I’m a big fan of an origin story. Reading about how a person started their career or how a product went from idea to reality is really inspiring to me, so I thought I should make my first post on this blog about my origin story and how I ended up here.
When I was younger I would always be changing my mind on what I wanted to be when I grew up, as I think most kids do. The one thing I knew for sure if that I wanted to be very successful and I wanted to do something important. Then in my early teens, I settled on being a lawyer and decided that is the career path I would pursue through college and university. At around the same time I discovered graphic design, I didn't know it yet, but that discovery changed my life!
It all started with a little site called MySpace
I started to learn photoshop and graphic design, I joined a few forums where other graphic creators shared their designs and website links. I felt like I found a whole new world and reason to be online. I was still only about 13 years old, and like many people at the time, we had a family computer that was for everyone. This meant I only got a few hours a day to be online and practice my new hobby. I did all the photoshop tutorials I could find (which wasn’t that many at the time) and downloaded thousands of custom fonts and brushes. After a while, I got quite good and decided I was good enough to share my creations with the world. I started sharing on the forums but quickly decided I needed my own website so I went in search of how to do that.
Some of you will remember a website called Piczo, where a lot of people started on their web developer journey, and I was no exception. I had one of those websites with the glittery welcome sign, an about me section, hit counter and guest book. It was terrible. But I still think of it fondly. I did outgrow Piczo relatively quickly and instead found a site builder to use. I don’t quite remember the name of it anymore but it was a very early version of a site builder where you can choose a template and colours and create pages. It was still pretty terrible but looked a bit more like a “real” website over the Piczo ones, so I happily uploaded all my graphics and sent the URL out on the forums.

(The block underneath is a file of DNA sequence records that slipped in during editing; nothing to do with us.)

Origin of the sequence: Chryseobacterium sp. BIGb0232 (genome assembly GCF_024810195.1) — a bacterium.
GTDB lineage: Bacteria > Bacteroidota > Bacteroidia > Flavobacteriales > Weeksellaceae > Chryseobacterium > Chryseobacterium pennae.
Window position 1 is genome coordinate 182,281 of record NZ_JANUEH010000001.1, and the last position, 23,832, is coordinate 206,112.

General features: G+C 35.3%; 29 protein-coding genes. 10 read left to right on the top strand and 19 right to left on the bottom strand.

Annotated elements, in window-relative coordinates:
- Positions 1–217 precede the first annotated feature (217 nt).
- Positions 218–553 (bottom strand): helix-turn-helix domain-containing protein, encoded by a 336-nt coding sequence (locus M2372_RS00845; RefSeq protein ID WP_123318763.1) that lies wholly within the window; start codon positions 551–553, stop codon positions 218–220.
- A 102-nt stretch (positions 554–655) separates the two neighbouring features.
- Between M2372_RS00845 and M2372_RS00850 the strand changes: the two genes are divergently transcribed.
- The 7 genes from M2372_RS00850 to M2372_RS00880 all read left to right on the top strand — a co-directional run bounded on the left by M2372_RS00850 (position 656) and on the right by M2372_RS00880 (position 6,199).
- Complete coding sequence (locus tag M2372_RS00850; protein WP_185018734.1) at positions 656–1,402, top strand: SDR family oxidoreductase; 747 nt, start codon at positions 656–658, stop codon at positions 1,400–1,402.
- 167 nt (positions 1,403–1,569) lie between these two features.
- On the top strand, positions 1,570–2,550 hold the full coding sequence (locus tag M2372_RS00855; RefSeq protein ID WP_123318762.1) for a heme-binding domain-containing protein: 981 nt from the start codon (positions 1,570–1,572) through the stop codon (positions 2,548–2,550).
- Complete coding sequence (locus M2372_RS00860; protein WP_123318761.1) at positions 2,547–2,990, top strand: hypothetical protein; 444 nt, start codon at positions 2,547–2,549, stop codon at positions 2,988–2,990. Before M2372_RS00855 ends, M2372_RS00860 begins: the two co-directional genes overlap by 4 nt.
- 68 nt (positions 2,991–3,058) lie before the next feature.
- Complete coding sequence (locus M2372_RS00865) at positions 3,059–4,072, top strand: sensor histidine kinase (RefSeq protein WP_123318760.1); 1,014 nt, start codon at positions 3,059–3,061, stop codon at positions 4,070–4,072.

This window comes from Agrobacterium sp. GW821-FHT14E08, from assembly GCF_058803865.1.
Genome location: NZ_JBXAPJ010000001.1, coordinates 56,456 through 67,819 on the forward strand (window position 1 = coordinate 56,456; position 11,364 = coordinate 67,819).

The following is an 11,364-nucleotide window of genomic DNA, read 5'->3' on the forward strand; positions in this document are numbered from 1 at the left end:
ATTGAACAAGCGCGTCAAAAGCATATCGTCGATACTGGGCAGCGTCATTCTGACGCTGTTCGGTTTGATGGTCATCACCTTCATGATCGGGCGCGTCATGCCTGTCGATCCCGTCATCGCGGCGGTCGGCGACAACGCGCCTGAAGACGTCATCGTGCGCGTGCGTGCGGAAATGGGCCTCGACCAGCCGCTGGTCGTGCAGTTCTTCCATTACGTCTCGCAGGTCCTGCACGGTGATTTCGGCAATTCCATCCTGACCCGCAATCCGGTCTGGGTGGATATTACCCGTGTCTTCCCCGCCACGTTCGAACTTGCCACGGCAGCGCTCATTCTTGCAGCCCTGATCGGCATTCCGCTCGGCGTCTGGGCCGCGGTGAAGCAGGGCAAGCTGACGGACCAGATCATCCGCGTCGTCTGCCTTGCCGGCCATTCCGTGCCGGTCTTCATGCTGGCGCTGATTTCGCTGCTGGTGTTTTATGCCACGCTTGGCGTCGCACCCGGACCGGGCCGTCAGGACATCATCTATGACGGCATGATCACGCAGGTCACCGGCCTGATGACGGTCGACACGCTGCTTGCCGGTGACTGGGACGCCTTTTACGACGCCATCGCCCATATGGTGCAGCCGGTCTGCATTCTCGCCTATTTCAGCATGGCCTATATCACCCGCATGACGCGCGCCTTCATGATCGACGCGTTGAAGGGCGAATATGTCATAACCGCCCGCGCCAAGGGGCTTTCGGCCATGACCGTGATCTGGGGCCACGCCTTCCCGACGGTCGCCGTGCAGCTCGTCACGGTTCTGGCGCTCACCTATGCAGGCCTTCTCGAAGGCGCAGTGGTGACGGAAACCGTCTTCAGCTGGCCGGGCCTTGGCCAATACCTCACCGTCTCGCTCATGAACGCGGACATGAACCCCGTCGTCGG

That just wasn’t enough for me though. The other websites looked much better than mine, they were making custom layouts for their websites and they had domains that matched the name of their sites. So I started to explore and learn. I must mention that a lot of resources we have now weren’t around then and while Youtube was a thing, it was mostly used for funny videos rather than useful tutorials, so getting started was a challenge. Luckily, I managed to get my hands on a copy of Dreamweaver (back when it was still Macromedia Dreamweaver before adobe bought them) and the familiar interface allowed me to create some very basic web pages. Through using Dreamweaver’s visual interface, talking to people on the forum and inspecting the source of the websites I liked, I managed to learn HTML and CSS. It took some time and my websites still weren’t amazing but they started to look a little more like the ones I aspired to so I was very happy.
Eventually, I managed to get myself a domain (by signing up to a survey website and earning enough points to get a .info domain for free) and even convinced my mum to buy me some cheap hosting for $12 per year. One summer I even participated in a forum sale and made a pretty penny selling some of my graphics. Even though I had fallen in love with graphic and web design, I never thought of it as anything more than a hobby and still intended to become a lawyer. It wasn’t until it was time to look for work experience in the last year of high school, and I couldn’t find a law firm to work at, that my mum suggested I look at web design agencies. I didn’t end up finding any offering work experience but it did get me thinking about making my hobby a career.
When the pieces fell into place
I decided to go to college to study Interactive Media and then on to university to get a BSc in Web & Multimedia. I often wonder what my life would be like if I never discovered those MySpace websites, but in the end, I’m always glad that I did. Although I’m sure I would have made a fine lawyer, I don’t think I would have loved it as much as I love being a web developer. Besides, I think I still achieved my childhood dream. I consider myself successful in my field and the websites I help build can impact people's lives, which can definitely be classed as important.